Despite the lack of a geomagnetic storm (based on the Dst index), relativistic electron fluxes were enhanced over 2.5 orders of magnitude in the outer radiation belt in 13 h on 13\textendash14 January 2013. The unusual enhancement was observed by Magnetic Electron Ion Spectrometer (MagEIS), onboard the Van Allen Probes; Relativistic Electron and Proton Telescope Integrated Little Experiment, onboard the Colorado Student Space Weather Experiment; and Solid State Telescope, onboard Time History of Events and Macroscale Interac ...

Schiller, Quintin; Li, Xinlin; Blum, Lauren; Tu, Weichao; Turner, Drew; Blake, J.;

YEAR: 2014     DOI: 10.1002/2013GL058485

Van Allen Probes

One year of on-orbit performance of the Colorado Student Space Weather Experiment (CSSWE)

The Colorado Student Space Weather Experiment is a 3-unit (10cm \texttimes 10cm \texttimes 30cm) CubeSat funded by the National Science Foundation and constructed at the University of Colorado (CU). The CSSWE science instrument, the Relativistic Electron and Proton Telescope integrated little experiment (REPTile), provides directional differential flux measurements of 0.5 to >3.3 MeV electrons and 9 to 40 MeV protons. Though a collaboration of 60+ multidisciplinary graduate and undergraduate students working with CU professo ...

Palo, Scott; Gerhardt, David; Li, Xinlin; Blum, Lauren; Schiller, Quintin; Kohnert, Rick;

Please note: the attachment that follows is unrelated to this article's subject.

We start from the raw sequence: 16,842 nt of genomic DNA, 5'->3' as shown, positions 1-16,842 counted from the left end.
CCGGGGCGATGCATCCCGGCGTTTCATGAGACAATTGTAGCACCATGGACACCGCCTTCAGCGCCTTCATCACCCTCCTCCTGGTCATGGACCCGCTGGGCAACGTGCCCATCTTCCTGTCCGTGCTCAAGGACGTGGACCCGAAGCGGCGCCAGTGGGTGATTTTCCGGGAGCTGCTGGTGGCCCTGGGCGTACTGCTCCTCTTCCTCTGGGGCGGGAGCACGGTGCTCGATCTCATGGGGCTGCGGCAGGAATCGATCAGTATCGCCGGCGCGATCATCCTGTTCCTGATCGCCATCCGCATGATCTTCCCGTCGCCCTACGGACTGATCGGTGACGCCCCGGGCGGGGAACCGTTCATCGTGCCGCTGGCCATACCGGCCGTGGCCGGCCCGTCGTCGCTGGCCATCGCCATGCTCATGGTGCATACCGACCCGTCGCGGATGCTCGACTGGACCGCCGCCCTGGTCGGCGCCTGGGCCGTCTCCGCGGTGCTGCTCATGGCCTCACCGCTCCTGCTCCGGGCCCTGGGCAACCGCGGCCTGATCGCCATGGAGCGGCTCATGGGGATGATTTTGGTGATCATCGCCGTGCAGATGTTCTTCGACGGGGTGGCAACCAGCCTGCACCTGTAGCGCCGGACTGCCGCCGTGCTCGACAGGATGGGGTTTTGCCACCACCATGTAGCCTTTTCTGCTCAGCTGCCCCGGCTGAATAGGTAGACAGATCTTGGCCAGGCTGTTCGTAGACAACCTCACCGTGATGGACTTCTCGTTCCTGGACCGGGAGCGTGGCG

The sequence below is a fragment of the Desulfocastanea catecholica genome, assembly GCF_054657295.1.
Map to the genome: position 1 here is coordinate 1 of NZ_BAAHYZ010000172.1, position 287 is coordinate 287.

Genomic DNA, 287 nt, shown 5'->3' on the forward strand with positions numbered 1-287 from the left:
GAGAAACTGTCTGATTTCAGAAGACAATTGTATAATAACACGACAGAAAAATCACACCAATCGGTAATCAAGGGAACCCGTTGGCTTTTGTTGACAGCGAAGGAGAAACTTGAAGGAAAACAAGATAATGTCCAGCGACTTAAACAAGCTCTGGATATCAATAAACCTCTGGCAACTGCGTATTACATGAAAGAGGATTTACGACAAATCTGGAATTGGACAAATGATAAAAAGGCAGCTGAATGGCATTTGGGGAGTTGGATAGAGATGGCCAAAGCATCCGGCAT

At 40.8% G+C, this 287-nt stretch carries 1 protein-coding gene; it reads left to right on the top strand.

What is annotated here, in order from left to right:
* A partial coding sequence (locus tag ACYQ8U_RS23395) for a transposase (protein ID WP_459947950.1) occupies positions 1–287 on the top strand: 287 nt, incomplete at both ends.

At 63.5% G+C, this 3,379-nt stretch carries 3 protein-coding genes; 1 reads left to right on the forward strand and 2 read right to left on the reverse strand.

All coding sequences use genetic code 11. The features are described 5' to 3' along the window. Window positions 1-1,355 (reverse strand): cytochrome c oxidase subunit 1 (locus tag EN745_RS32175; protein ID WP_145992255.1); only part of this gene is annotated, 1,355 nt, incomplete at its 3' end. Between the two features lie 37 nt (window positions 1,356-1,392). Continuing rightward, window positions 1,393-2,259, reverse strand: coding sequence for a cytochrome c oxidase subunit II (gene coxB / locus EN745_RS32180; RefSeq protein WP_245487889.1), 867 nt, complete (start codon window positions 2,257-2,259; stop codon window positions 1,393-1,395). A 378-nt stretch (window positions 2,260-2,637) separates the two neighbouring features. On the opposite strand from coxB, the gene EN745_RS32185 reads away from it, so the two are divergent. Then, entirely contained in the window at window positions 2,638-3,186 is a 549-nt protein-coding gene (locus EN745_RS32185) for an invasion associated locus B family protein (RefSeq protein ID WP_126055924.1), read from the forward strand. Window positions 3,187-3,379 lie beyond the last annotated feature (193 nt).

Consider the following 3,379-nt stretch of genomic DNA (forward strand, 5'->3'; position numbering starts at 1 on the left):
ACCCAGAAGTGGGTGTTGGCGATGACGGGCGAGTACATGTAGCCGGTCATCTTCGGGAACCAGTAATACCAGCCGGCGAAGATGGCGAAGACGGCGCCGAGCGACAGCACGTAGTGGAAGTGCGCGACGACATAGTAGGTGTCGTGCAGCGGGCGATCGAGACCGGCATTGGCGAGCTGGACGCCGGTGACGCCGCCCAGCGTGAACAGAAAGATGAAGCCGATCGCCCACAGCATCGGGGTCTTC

YEAR: 2014     DOI: 10.1109/USNC-URSI-NRSM.2014.6928087

artificial satellites; atmospheric measuring apparatus; Ionosphere; Magnetic Storms; Magnetosphere; Van Allen Probes

2013

New conjunctive CubeSat and balloon measurements to quantify rapid energetic electron precipitation

Relativistic electron precipitation into the atmosphere can contribute significant losses to the outer radiation belt. In particular, rapid narrow precipitation features termed precipitation bands have been hypothesized to be an integral contributor to relativistic electron precipitation loss, but quantification of their net effect is still needed. Here we investigate precipitation bands as measured at low earth orbit by the Colorado Student Space Weather Experiment (CSSWE) CubeSat. Two precipitation bands of MeV electrons w ...

Blum, L.; Schiller, Q.; Li, X.; Millan, R.; Halford, A.; Woodger, L.;

YEAR: 2013     DOI: 10.1002/2013GL058546

CubeSats; precipitation; Radiation belts; Van Allen Probes

First Results from CSSWE CubeSat: Characteristics of Relativistic Electrons in the Near-Earth Environment During the October 2012 Magnetic Storms

Measurements from the Relativistic Electron and Proton Telescope integrated little experiment (REPTile) on board the Colorado Student Space Weather Experiment (CSSWE) CubeSat mission, which was launched into a highly inclined (65\textdegree) low Earth orbit, are analyzed along with measurements from the Relativistic Electron and Proton Telescope (REPT) and the Magnetic Electron Ion Spectrometer (MagEIS) instruments aboard the Van Allen Probes, which are in a low inclination (10\textdegree) geo-transfer-like orbit. Both REPT ...

Li, X.; Schiller, Q.; Blum, L.; Califf, S.; Zhao, H.; Tu, W.; Turner, D.; Gerhardt, D.; Palo, S.; Kanekal, S.; Baker, D.; Fennell, J.; Blake, J.; Looper, M.; Reeves, G.; Spence, H.;

YEAR: 2013     DOI: 10.1002/2013JA019342

RBSP; Van Allen Probes